Laura L. Miller

A panel featuring viewpoints from opposing sides of the NCLB debate, met Wednesday night in 322 McGuffey Hall to discuss the validity of the act.

Sporting T-shirts that read, “I am not a number,” students represented the No Child Left Behind Reparation (NCLBR) group during a debate Wednesday evening in a packed room of students and faculty members in McGuffey Hall.

The group, which was formed in fall 2006, attempts to create awareness on their desire to amend the No Child Left Behind Act. This particular debate featured a dialogue about the NCLB Act and its upcoming reauthorization.

“We are hosting this debate in order to inform the student body what No Child Left Behind it, and why it is affecting them and our educational system,” said Kay Sand, president of NCLBR. “The No Child Left Behind Act is something that is shaping our youth and the youth of the future … Right now they want to pass standardized testing in college with an assessment on all college levels.”

The No Child Left Behind Act is a piece of federal legislation signed into effect by President George W. Bush in January 2002. The nation’s public school systems have been affected, because the act holds teachers accountable for student learning by means of standardized testing. Districts that have a majority improvement and pass these tests receive extra funding while districts that are “failing” lose funding.

The debate featured those in favor of the legislation and those opposed, who were asked various questions relating to NCLB. The eight panel members were chosen by NCLBR based on being well-informed individuals with passion relating to bettering the education system.

The affirmative panel shared their views based on knowledge of the act, as well as personal experiences.

“A lot of people associate NCLB with assessment … the difference is NCLB is an intervention law, a new concept where schools can see if children are failing to achieve … (and) they are provided considerable help,” said Kevin Jones, associate professor in the department of educational psychology.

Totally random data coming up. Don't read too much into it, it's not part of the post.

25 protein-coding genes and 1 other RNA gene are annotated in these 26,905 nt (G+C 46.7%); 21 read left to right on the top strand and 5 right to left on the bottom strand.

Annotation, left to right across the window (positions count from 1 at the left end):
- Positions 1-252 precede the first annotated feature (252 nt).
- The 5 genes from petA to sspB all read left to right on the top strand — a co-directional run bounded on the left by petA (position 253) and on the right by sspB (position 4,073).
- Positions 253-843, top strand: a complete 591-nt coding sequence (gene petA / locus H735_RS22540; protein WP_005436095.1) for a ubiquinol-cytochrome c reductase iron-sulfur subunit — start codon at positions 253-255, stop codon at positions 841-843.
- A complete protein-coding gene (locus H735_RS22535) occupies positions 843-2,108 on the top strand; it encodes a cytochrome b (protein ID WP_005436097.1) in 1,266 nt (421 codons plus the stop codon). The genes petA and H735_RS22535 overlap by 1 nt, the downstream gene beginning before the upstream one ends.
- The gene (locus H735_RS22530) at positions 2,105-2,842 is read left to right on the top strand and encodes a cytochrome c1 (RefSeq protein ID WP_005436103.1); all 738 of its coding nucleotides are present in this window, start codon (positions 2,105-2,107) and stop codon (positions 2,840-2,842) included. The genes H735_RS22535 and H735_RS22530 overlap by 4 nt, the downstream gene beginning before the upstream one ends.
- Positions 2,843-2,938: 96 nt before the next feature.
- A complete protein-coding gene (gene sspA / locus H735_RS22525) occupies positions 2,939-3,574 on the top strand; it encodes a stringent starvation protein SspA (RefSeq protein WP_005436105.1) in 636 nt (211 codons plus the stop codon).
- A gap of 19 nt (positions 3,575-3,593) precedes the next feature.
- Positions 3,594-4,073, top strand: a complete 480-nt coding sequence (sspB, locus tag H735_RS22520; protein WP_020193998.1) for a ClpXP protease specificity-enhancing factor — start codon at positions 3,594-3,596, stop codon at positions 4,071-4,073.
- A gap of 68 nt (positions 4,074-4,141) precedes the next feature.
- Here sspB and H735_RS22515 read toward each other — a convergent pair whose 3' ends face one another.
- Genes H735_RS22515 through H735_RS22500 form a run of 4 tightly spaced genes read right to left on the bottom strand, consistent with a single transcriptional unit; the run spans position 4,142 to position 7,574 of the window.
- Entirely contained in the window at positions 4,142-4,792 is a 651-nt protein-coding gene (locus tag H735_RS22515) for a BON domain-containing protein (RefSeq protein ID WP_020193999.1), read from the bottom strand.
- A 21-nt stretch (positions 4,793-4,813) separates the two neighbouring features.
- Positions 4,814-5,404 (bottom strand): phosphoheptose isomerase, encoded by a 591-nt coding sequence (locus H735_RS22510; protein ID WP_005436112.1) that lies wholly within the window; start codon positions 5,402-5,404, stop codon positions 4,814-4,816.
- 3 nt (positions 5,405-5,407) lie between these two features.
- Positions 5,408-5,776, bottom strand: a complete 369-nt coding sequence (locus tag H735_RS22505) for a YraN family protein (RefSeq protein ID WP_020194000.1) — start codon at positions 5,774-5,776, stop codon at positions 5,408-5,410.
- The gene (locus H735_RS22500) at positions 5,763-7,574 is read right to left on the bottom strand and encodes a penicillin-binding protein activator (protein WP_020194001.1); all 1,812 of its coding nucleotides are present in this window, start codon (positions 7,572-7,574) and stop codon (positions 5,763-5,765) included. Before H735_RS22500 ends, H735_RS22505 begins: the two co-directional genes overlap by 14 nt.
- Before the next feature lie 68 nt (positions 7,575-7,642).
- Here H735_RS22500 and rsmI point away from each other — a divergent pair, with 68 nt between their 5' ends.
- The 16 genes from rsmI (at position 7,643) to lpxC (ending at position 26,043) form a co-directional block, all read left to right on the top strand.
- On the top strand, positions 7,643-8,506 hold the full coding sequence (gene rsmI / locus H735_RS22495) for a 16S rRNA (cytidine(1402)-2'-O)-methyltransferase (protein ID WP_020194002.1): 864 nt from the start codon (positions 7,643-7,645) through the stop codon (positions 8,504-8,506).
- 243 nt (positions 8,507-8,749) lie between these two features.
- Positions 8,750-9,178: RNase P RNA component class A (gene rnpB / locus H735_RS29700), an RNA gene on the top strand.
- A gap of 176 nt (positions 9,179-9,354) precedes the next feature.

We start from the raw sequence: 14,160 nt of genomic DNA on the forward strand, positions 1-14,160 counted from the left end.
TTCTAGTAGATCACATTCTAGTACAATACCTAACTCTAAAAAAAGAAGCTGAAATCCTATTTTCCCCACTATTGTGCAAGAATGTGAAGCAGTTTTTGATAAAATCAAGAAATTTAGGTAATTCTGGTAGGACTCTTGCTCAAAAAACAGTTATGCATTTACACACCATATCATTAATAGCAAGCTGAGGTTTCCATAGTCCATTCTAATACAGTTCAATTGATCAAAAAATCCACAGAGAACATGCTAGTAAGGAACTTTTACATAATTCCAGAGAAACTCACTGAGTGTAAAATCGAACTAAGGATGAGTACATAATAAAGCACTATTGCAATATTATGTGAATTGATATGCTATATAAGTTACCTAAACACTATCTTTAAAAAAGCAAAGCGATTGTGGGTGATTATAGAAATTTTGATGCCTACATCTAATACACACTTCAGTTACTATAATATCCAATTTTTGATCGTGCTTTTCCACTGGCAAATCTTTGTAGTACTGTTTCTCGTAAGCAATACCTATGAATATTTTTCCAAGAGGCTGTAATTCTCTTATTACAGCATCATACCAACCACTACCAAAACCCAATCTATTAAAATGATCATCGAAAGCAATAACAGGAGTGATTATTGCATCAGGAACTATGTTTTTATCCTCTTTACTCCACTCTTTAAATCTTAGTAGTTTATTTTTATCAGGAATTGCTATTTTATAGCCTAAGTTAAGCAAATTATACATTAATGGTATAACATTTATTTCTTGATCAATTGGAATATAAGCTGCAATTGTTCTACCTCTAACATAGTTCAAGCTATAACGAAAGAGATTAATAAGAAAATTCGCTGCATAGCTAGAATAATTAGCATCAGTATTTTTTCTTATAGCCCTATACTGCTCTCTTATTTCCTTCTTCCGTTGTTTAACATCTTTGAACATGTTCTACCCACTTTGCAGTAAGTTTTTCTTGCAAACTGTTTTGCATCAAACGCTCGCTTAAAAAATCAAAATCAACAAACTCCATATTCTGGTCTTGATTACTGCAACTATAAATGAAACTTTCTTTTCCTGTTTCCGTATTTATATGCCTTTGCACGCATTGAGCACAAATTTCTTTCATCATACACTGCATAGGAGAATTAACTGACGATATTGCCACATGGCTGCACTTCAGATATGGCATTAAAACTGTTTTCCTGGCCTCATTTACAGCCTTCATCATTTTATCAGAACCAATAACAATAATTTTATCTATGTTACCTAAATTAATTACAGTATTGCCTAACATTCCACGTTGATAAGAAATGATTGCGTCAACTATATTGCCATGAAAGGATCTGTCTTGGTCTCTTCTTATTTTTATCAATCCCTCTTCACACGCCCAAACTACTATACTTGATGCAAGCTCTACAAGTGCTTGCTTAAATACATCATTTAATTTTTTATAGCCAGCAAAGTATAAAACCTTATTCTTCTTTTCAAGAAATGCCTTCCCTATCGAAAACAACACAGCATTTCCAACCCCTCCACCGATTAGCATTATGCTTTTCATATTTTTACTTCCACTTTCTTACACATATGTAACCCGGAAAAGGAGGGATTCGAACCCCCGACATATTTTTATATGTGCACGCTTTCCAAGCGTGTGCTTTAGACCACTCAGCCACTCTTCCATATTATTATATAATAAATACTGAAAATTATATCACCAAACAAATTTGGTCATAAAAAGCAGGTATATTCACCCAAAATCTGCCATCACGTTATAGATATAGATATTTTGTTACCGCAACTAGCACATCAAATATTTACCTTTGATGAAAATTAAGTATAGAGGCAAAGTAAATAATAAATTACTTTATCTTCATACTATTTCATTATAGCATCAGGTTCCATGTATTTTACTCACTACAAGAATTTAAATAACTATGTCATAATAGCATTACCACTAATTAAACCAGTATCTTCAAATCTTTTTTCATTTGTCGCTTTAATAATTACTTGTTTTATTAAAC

Affirmative panel member Herbert Dietz, principal and career technical education director for the Hamilton City School District, said the policy makes teachers notice some of the students that may ordinarily slip through the cracks.

“As a principal for many years I could go by and not pay any attention to the sub-groups … the bottom line is for years the sub groups just fell through the cracks,” Dietz said. “They leave high school … they are not moving forward … (NCLB) made me look carefully at everybody.”

A sub-group refers to students that are not performing up to par academically.

The opposing panel also used their knowledge and experience to share their opinions.

“The schools that need the money the most are losing it focusing on the test, and not the joy of learning,” said Ashley Szofer, Miami senior graduating in May with a bachelor’s degree in adolescent language art education.

“It’s great in ideals but it has become bureaucratized … it is hurting the very students it is proposing to help,” said Lisa Weems, assistant professor in the department of educational leadership at Miami. “That is because those very students are labeled as deficient … before they come to the classroom. It further makes school a form of terrorism.”

The panel members were not the only people in the room that voiced their opinions on the issue.

“I was taken aback when (Weems) identified the testing process of the NCLB act as a form of terrorism,” said sophomore audience member Kelly Love. “I believe individual assessment is necessary to identify specific weaknesses in order to achieve improvement in each an every student, not scrutinize students who test below average.”

Said noted that awareness is needed because the NCLB Act is up for reauthorization this year.